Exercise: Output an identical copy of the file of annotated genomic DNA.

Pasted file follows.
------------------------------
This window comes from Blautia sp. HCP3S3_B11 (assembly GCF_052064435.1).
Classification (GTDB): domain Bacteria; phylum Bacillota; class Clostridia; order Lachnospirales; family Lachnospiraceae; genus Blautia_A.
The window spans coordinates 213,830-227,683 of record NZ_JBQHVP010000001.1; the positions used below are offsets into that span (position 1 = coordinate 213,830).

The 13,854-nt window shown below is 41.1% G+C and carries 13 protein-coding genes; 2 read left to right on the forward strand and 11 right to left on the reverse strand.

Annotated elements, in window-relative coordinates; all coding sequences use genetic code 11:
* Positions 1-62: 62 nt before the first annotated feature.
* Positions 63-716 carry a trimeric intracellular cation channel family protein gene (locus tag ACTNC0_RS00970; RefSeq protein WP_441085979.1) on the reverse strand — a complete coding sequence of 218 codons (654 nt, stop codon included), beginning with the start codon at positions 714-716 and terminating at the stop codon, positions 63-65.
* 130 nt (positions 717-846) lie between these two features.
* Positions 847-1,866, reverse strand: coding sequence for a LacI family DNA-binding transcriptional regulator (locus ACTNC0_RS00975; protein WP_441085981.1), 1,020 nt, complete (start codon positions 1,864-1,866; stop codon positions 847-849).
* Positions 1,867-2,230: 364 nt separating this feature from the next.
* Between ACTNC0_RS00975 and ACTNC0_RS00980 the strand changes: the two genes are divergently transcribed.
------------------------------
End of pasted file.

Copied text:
This window comes from Blautia sp. HCP3S3_B11 (assembly GCF_052064435.1).
Classification (GTDB): domain Bacteria; phylum Bacillota; class Clostridia; order Lachnospirales; family Lachnospiraceae; genus Blautia_A.
The window spans coordinates 213,830-227,683 of record NZ_JBQHVP010000001.1; the positions used below are offsets into that span (position 1 = coordinate 213,830).

The 13,854-nt window shown below is 41.1% G+C and carries 13 protein-coding genes; 2 read left to right on the forward strand and 11 right to left on the reverse strand.

Annotated elements, in window-relative coordinates; all coding sequences use genetic code 11:
* Positions 1-62: 62 nt before the first annotated feature.
* Positions 63-716 carry a trimeric intracellular cation channel family protein gene (locus tag ACTNC0_RS00970; RefSeq protein WP_441085979.1) on the reverse strand — a complete coding sequence of 218 codons (654 nt, stop codon included), beginning with the start codon at positions 714-716 and terminating at the stop codon, positions 63-65.
* 130 nt (positions 717-846) lie between these two features.
* Positions 847-1,866, reverse strand: coding sequence for a LacI family DNA-binding transcriptional regulator (locus ACTNC0_RS00975; protein WP_441085981.1), 1,020 nt, complete (start codon positions 1,864-1,866; stop codon positions 847-849).
* Positions 1,867-2,230: 364 nt separating this feature from the next.
* Between ACTNC0_RS00975 and ACTNC0_RS00980 the strand changes: the two genes are divergently transcribed.